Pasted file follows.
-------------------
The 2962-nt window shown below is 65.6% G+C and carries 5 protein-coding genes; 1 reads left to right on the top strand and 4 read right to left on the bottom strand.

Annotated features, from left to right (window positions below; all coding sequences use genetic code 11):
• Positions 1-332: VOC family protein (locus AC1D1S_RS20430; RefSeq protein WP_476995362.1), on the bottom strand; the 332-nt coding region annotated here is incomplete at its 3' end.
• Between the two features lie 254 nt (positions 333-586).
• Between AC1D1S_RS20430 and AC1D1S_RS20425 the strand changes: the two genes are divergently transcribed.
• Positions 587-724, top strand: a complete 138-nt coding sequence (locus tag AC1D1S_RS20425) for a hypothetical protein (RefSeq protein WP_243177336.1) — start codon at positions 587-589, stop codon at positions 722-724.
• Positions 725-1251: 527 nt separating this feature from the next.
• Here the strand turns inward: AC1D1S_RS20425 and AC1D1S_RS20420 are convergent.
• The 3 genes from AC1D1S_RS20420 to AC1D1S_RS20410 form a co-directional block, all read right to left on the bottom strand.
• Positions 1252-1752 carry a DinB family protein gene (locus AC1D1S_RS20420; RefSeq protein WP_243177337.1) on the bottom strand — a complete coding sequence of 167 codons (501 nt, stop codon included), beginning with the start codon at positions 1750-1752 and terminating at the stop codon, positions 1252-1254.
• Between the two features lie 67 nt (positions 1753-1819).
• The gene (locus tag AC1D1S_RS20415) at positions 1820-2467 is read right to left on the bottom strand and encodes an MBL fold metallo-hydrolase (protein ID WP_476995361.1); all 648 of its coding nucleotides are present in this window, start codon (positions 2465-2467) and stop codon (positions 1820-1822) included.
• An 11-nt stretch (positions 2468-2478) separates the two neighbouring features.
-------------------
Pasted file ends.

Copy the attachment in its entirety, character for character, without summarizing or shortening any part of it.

The 2962-nt window shown below is 65.6% G+C and carries 5 protein-coding genes; 1 reads left to right on the top strand and 4 read right to left on the bottom strand.

Annotated features, from left to right (window positions below; all coding sequences use genetic code 11):
• Positions 1-332: VOC family protein (locus AC1D1S_RS20430; RefSeq protein WP_476995362.1), on the bottom strand; the 332-nt coding region annotated here is incomplete at its 3' end.
• Between the two features lie 254 nt (positions 333-586).
• Between AC1D1S_RS20430 and AC1D1S_RS20425 the strand changes: the two genes are divergently transcribed.
• Positions 587-724, top strand: a complete 138-nt coding sequence (locus tag AC1D1S_RS20425) for a hypothetical protein (RefSeq protein WP_243177336.1) — start codon at positions 587-589, stop codon at positions 722-724.
• Positions 725-1251: 527 nt separating this feature from the next.
• Here the strand turns inward: AC1D1S_RS20425 and AC1D1S_RS20420 are convergent.
• The 3 genes from AC1D1S_RS20420 to AC1D1S_RS20410 form a co-directional block, all read right to left on the bottom strand.
• Positions 1252-1752 carry a DinB family protein gene (locus AC1D1S_RS20420; RefSeq protein WP_243177337.1) on the bottom strand — a complete coding sequence of 167 codons (501 nt, stop codon included), beginning with the start codon at positions 1750-1752 and terminating at the stop codon, positions 1252-1254.
• Between the two features lie 67 nt (positions 1753-1819).
• The gene (locus tag AC1D1S_RS20415) at positions 1820-2467 is read right to left on the bottom strand and encodes an MBL fold metallo-hydrolase (protein ID WP_476995361.1); all 648 of its coding nucleotides are present in this window, start codon (positions 2465-2467) and stop codon (positions 1820-1822) included.
• An 11-nt stretch (positions 2468-2478) separates the two neighbouring features.